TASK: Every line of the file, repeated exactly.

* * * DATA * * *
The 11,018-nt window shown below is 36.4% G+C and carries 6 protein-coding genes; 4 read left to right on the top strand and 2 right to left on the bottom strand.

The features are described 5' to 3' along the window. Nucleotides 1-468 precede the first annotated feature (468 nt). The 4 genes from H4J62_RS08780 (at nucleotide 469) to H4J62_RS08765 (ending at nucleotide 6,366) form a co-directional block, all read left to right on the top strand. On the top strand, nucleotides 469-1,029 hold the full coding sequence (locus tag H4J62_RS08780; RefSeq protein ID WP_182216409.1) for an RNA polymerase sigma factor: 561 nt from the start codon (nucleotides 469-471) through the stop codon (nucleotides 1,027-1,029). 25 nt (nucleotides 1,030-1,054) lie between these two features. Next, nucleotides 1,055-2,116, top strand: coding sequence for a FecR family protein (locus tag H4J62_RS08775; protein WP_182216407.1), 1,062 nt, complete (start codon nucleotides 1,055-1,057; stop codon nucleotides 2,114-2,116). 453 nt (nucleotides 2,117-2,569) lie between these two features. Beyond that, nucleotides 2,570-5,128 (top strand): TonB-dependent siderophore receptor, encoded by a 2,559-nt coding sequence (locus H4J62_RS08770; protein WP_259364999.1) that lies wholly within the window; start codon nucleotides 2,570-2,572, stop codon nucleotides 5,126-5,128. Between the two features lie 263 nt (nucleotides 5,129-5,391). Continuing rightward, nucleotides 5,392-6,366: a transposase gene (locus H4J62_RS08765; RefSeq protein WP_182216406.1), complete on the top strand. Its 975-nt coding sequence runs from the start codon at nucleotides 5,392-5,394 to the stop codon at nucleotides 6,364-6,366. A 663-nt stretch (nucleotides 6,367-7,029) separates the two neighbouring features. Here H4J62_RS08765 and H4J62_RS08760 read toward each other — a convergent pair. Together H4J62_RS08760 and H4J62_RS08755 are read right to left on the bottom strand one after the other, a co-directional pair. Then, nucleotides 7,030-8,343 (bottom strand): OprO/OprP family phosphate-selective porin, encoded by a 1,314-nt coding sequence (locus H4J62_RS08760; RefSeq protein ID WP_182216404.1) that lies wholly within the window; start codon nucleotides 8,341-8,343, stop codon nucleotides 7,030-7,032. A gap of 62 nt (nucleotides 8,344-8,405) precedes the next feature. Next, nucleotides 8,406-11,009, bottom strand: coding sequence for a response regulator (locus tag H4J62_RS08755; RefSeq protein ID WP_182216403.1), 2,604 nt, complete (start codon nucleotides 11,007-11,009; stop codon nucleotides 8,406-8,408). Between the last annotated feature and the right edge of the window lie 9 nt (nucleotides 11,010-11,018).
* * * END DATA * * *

The 11,018-nt window shown below is 36.4% G+C and carries 6 protein-coding genes; 4 read left to right on the top strand and 2 right to left on the bottom strand.

The features are described 5' to 3' along the window. Nucleotides 1-468 precede the first annotated feature (468 nt). The 4 genes from H4J62_RS08780 (at nucleotide 469) to H4J62_RS08765 (ending at nucleotide 6,366) form a co-directional block, all read left to right on the top strand. On the top strand, nucleotides 469-1,029 hold the full coding sequence (locus tag H4J62_RS08780; RefSeq protein ID WP_182216409.1) for an RNA polymerase sigma factor: 561 nt from the start codon (nucleotides 469-471) through the stop codon (nucleotides 1,027-1,029). 25 nt (nucleotides 1,030-1,054) lie between these two features. Next, nucleotides 1,055-2,116, top strand: coding sequence for a FecR family protein (locus tag H4J62_RS08775; protein WP_182216407.1), 1,062 nt, complete (start codon nucleotides 1,055-1,057; stop codon nucleotides 2,114-2,116). 453 nt (nucleotides 2,117-2,569) lie between these two features. Beyond that, nucleotides 2,570-5,128 (top strand): TonB-dependent siderophore receptor, encoded by a 2,559-nt coding sequence (locus H4J62_RS08770; protein WP_259364999.1) that lies wholly within the window; start codon nucleotides 2,570-2,572, stop codon nucleotides 5,126-5,128. Between the two features lie 263 nt (nucleotides 5,129-5,391). Continuing rightward, nucleotides 5,392-6,366: a transposase gene (locus H4J62_RS08765; RefSeq protein WP_182216406.1), complete on the top strand. Its 975-nt coding sequence runs from the start codon at nucleotides 5,392-5,394 to the stop codon at nucleotides 6,364-6,366. A 663-nt stretch (nucleotides 6,367-7,029) separates the two neighbouring features. Here H4J62_RS08765 and H4J62_RS08760 read toward each other — a convergent pair. Together H4J62_RS08760 and H4J62_RS08755 are read right to left on the bottom strand one after the other, a co-directional pair. Then, nucleotides 7,030-8,343 (bottom strand): OprO/OprP family phosphate-selective porin, encoded by a 1,314-nt coding sequence (locus H4J62_RS08760; RefSeq protein ID WP_182216404.1) that lies wholly within the window; start codon nucleotides 8,341-8,343, stop codon nucleotides 7,030-7,032. A gap of 62 nt (nucleotides 8,344-8,405) precedes the next feature. Next, nucleotides 8,406-11,009, bottom strand: coding sequence for a response regulator (locus tag H4J62_RS08755; RefSeq protein ID WP_182216403.1), 2,604 nt, complete (start codon nucleotides 11,007-11,009; stop codon nucleotides 8,406-8,408). Between the last annotated feature and the right edge of the window lie 9 nt (nucleotides 11,010-11,018).